Smiley: Why isn’t that cheerleader cheering? | Smiley Anders…

“Old ballpark memories bring this one back to me,” says Kenner’s Peter Dassey.

“While at the United States Merchant Marine Academy in 1973, we were sent to summer camp from July to November, before we were allowed outside the gates to roam the streets and bars of Long Island.

“This meant no social interaction with people of the opposite sex (the first female cadets joined in 1974). But I had a wonderful plan. There was have a tryout for the cheerleading squad for fall football.

“Name a better way to meet the stars than that — meeting every afternoon for practice and weekends for sports! Bazinga!

I wondered who our ‘sister’ college was.

“Actually, there was no sister college. It was an all-male cheerleading squad, and once you signed up, there was no dropout.

“I was given a school sweater with a telephone and megaphone embroidered on it, as well as weekly insults at football games from the student body.

“‘Elevators, elevators, I got a barrel!'”

The paper chase

Ginger Williamson says, “Back in the 1980s I went to every LSU men’s basketball game. See the article : Photo: Philadelphia Eagles cheerleaders.

“When the opposing team was announced, a section of the students would sit there with newspapers open in front of their faces so all you saw was a sea of ​​newspapers. (I’m sure the Attorney General he loved that!)

“Now after the opposition group was introduced, they all carried their newspapers and threw them in the court, and a few kids ran around and took all the newspapers.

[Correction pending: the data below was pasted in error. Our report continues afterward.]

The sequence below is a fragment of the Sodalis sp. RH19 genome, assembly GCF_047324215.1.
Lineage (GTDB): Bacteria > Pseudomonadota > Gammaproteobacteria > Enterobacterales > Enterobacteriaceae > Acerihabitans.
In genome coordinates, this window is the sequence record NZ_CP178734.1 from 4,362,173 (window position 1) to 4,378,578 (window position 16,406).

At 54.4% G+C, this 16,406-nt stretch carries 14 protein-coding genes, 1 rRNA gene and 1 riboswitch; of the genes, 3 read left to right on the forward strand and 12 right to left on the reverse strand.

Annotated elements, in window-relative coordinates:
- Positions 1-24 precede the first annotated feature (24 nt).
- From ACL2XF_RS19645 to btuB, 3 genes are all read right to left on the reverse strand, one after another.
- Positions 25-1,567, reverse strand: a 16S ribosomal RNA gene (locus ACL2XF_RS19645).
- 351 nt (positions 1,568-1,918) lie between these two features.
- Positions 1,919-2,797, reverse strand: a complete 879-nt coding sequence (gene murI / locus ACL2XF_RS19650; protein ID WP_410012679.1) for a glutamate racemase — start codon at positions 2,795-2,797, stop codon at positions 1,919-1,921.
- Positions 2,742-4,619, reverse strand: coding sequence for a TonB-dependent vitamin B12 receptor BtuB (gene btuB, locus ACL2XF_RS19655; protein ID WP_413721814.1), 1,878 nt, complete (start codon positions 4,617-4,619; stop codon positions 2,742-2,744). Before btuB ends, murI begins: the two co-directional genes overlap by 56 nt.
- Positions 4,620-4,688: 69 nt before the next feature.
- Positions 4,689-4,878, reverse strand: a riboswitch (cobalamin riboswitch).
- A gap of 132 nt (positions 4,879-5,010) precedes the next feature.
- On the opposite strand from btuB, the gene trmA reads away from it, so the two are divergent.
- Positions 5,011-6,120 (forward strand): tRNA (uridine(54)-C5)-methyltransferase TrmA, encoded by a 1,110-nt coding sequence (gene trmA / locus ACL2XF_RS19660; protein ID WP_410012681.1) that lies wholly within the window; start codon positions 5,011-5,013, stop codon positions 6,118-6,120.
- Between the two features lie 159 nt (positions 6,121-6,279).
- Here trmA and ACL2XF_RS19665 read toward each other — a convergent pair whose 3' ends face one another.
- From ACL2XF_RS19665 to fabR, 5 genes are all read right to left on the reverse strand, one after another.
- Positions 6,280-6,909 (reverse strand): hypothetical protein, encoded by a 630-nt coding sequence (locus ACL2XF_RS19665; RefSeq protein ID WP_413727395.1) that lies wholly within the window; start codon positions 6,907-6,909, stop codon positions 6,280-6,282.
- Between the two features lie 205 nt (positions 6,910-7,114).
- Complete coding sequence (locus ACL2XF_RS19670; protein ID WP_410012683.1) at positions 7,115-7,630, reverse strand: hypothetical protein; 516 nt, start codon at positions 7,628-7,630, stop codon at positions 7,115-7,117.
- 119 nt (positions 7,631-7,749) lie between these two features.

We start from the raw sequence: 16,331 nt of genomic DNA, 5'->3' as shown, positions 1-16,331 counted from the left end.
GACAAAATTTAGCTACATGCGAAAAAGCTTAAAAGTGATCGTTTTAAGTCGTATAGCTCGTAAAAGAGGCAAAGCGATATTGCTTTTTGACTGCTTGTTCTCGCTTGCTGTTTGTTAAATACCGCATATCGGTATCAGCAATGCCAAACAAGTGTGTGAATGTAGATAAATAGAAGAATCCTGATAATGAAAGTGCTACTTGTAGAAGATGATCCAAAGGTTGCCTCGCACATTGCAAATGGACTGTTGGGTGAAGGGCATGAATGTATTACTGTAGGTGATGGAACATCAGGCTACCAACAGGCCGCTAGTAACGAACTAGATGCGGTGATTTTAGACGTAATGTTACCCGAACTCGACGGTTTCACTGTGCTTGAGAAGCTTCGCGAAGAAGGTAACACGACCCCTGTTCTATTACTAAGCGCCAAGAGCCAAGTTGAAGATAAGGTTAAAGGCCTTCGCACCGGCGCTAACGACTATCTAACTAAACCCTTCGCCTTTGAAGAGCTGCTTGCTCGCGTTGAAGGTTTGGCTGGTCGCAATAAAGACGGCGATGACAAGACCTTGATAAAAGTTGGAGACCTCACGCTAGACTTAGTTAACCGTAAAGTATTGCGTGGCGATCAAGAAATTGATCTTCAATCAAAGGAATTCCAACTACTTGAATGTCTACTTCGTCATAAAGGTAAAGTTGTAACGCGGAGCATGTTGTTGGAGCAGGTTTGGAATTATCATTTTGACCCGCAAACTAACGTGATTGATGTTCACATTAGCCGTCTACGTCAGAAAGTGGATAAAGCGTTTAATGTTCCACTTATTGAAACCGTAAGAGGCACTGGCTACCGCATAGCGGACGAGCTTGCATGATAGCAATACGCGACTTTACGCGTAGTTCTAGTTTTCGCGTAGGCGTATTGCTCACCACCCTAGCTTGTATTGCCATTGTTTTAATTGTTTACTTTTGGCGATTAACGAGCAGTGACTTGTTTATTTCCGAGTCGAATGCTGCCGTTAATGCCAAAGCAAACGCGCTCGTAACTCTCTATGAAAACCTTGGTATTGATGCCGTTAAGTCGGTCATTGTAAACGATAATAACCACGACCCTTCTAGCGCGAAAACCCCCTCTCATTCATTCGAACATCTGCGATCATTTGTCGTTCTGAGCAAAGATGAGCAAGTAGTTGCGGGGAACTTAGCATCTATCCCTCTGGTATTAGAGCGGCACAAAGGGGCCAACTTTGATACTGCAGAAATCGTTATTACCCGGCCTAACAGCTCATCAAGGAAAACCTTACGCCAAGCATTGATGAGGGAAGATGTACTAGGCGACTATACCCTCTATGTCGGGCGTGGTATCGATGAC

“My husband said it all started because of a newspaper article about how big one opposition group was, or something like that. Can you tell me what how did that start?”

(I can’t, but I bet an avid column reader can.)

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Boxing days

Lee Faucette remembers the time in the 1960s when New Orleans fighters caused a great stir in the boxing world. This may interest you : Proviso East cheerleaders earn All-America honors at camp.

Lee says, “I was reminded of Jim Skelly’s boxing story of my friendship with Willie Pastrano, a classmate of mine at Warren Easton High School, in the class of 1954. Our senior team went voted Willie ‘He’s likely to succeed.’

“Before, I shared a room at home with Pastrano’s future wife, Faye Finn.

“Willie was a good student and a talented professional. His best friend, Ralph Dupas (light middleweight world champion in 1963), started training at St. Mary’s Italian Gym, on Chartres Street in the French Quarter.

“Pastrano, who weighed more than 250 pounds, decided to start working out with his friend Ralph. When Willie lost weight, he noticed two things. First, he loved boxing; second, he hated being beaten.

“So, he developed a style of boxing where he didn’t get hit, and tried not to hurt his opponent.

“Pastrano’s record was 83 fights, 62 wins (14 by KO), 8 draws, 13 losses. He held the world heavyweight title from 1963 to 1965 .”

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Grin and bare it

Lee Blotner, of Metairie, has a “runaway kids” story for our collection: Read also : Photo: One hand! Cowboys WR CeeDee Lamb catches a one-handed catch against the Giants.

“Many years ago, someone who used to play with my young daughter, who lived across the street, got mad at her mother and said she was going to live at the Millers’ house. (us).

“His mother said it’s okay with him, but he will have to go the way he came.

“When Kim asked her what that meant, her mother simply replied, ‘She’s naked like a jaybird!’

“I think Kim changed her mind, because she never came home.

His mother and I had a good laugh about that.

Email Smiley at He can also be reached by mail at P.O. Box 588, Baton Rouge, LA 70821. Follow Smiley Anders on Twitter, @SmileyAndersAdv.

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